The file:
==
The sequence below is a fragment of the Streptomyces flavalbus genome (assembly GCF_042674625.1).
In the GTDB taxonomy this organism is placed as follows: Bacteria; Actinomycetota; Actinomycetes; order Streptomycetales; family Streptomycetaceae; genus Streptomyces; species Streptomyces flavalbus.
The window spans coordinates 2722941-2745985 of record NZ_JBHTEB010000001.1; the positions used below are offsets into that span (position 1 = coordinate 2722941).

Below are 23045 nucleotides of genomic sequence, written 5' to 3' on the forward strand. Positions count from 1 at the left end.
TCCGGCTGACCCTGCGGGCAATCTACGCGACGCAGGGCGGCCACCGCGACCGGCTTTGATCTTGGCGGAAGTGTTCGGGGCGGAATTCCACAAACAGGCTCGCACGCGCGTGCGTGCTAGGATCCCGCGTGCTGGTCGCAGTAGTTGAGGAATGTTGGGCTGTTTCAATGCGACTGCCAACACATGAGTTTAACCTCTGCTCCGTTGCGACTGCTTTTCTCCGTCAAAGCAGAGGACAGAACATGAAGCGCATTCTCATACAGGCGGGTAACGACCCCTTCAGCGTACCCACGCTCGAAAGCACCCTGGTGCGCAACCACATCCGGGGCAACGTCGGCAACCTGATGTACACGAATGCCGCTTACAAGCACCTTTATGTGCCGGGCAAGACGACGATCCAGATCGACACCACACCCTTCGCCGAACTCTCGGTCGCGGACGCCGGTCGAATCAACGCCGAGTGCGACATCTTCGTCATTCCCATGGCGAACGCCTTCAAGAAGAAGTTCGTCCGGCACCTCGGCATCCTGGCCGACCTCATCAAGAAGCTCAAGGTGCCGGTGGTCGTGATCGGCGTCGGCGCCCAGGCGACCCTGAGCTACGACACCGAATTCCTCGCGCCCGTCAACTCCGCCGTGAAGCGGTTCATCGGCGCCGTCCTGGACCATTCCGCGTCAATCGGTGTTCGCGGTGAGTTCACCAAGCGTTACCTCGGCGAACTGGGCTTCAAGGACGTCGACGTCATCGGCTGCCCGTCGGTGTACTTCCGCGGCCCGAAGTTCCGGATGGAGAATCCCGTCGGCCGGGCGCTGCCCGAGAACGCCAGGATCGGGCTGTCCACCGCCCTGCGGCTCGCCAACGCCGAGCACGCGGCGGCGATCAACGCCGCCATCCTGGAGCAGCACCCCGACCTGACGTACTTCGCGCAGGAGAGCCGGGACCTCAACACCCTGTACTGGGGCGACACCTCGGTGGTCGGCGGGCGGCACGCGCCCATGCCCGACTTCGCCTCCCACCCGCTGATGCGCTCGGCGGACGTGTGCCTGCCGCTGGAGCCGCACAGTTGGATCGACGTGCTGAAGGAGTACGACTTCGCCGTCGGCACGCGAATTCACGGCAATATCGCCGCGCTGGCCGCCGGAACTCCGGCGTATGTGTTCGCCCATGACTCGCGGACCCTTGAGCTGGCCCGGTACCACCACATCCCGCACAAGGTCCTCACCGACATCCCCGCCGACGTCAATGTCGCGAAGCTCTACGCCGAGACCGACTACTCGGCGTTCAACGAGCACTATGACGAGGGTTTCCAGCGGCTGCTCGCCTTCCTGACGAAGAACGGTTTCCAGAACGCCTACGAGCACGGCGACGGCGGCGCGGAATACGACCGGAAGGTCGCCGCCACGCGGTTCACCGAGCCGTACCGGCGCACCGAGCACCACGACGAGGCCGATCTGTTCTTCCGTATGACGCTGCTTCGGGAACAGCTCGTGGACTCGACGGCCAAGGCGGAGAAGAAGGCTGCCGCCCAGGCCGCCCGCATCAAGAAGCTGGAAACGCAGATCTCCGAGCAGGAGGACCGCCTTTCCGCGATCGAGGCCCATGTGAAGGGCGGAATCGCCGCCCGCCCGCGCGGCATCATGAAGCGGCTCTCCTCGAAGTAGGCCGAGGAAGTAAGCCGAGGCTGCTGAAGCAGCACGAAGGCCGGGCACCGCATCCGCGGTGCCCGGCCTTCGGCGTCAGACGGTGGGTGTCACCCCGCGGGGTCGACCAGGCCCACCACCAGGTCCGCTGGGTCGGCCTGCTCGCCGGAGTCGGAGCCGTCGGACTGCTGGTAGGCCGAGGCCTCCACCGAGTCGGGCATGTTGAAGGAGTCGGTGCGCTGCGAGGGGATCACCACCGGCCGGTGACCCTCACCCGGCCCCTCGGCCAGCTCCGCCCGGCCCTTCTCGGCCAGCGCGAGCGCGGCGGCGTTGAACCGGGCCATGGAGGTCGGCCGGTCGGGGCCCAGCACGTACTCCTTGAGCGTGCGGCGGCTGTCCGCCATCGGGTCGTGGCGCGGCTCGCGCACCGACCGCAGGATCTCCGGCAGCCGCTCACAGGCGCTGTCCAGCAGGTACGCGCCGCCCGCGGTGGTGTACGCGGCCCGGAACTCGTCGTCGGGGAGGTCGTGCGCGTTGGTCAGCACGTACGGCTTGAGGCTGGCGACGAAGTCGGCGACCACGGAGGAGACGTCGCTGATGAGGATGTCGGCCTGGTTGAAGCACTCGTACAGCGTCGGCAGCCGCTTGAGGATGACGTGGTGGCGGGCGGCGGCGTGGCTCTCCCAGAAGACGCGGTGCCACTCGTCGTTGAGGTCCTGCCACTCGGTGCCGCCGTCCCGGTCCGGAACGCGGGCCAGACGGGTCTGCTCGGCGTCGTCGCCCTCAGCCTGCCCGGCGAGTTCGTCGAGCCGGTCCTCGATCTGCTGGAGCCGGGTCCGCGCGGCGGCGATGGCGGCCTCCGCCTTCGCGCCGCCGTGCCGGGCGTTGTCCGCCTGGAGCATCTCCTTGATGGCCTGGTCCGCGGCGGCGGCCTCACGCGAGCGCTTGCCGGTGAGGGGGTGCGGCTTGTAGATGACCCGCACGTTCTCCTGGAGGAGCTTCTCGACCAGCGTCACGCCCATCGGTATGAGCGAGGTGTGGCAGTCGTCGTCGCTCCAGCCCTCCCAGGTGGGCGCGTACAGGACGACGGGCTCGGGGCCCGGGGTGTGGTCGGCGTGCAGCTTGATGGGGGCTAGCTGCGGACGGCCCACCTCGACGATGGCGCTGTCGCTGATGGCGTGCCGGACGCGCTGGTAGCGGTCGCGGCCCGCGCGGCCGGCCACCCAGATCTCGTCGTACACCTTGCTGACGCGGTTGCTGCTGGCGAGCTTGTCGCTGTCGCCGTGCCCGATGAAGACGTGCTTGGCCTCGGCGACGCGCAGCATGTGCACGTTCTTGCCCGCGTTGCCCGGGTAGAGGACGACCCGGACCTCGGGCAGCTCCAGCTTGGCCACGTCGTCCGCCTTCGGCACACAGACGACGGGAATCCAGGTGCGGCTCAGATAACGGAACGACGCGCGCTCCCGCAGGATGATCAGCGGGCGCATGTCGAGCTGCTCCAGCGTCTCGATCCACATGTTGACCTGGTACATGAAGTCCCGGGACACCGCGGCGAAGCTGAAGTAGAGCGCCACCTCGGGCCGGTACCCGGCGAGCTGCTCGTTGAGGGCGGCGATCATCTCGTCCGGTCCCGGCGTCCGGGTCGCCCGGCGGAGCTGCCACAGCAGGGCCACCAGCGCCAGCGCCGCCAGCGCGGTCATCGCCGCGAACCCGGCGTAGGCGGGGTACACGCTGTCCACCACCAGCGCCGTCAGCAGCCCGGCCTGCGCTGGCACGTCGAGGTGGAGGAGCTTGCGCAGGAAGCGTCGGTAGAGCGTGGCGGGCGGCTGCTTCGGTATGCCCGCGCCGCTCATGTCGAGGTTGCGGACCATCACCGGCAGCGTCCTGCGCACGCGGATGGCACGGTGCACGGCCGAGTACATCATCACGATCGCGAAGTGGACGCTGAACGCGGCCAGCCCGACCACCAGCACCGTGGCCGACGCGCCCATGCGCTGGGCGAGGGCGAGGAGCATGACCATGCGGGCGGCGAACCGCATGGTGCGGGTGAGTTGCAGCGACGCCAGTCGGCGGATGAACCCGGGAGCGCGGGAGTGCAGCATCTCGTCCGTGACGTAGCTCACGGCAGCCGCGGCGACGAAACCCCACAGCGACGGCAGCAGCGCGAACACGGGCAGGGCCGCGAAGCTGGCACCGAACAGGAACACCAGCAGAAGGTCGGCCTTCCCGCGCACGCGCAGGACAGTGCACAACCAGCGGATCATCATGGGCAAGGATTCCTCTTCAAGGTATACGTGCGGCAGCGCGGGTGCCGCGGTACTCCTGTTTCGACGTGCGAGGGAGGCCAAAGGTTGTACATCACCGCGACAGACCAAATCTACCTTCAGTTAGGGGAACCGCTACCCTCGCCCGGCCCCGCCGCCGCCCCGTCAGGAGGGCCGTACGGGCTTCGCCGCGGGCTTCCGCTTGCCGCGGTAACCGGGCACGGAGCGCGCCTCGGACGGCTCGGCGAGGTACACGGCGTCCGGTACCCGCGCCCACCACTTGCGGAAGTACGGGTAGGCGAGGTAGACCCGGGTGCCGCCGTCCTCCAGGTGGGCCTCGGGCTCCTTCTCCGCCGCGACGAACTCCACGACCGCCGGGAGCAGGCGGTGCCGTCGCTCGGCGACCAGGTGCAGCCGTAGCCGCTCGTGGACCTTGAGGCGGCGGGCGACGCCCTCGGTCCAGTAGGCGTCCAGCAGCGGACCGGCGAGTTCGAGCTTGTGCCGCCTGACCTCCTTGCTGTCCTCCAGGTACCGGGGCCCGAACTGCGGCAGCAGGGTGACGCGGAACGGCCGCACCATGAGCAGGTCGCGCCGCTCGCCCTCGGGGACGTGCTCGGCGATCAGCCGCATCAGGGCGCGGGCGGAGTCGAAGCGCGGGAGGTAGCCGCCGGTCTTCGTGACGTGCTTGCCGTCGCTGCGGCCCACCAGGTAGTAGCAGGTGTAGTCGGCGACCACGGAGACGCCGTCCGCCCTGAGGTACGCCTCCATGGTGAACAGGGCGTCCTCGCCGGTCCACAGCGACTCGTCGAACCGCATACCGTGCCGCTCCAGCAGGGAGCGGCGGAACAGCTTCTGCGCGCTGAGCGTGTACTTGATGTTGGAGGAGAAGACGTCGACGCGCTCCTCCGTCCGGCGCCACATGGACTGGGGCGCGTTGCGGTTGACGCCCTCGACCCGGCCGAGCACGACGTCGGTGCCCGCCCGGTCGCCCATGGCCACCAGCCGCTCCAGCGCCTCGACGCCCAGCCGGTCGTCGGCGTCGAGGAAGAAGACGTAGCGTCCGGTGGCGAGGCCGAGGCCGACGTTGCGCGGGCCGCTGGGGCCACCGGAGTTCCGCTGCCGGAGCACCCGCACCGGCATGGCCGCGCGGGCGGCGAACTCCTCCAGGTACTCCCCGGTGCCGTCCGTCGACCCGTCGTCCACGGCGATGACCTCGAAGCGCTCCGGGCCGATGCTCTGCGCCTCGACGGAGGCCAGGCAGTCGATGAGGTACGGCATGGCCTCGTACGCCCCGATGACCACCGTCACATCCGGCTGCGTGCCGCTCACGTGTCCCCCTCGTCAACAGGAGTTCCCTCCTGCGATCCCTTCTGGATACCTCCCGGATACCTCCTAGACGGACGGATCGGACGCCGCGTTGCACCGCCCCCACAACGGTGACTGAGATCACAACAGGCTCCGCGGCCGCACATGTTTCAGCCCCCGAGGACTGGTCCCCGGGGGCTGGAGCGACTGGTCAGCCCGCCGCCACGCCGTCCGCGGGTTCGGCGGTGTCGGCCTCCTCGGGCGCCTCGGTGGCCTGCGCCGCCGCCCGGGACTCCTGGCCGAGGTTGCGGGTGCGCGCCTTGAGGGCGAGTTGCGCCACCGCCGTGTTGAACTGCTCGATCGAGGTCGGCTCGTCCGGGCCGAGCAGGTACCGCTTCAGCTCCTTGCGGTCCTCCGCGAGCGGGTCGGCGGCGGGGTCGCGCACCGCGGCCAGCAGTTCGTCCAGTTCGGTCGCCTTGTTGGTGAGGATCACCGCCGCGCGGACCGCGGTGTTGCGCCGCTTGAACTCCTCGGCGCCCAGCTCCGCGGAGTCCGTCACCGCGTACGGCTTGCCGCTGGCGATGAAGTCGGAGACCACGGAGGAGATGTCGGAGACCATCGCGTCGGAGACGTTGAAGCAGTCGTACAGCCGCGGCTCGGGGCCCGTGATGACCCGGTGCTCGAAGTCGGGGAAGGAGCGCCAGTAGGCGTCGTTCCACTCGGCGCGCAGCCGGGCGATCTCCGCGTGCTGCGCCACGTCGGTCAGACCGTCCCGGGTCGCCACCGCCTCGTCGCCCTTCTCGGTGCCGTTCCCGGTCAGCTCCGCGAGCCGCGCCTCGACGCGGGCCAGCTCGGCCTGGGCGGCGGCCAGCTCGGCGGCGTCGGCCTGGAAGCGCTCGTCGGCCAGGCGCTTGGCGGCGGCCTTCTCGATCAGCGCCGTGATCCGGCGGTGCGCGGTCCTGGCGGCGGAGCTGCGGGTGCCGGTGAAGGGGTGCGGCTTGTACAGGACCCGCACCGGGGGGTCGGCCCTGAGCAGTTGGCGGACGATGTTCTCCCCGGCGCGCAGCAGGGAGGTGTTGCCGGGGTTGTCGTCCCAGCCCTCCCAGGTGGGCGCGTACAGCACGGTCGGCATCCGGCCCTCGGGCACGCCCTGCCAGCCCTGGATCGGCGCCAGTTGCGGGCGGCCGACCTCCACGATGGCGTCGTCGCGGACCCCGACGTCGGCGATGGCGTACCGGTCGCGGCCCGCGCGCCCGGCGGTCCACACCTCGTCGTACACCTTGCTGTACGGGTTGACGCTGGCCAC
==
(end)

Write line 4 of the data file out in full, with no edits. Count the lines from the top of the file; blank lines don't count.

Below are 23045 nucleotides of genomic sequence, written 5' to 3' on the forward strand. Positions count from 1 at the left end.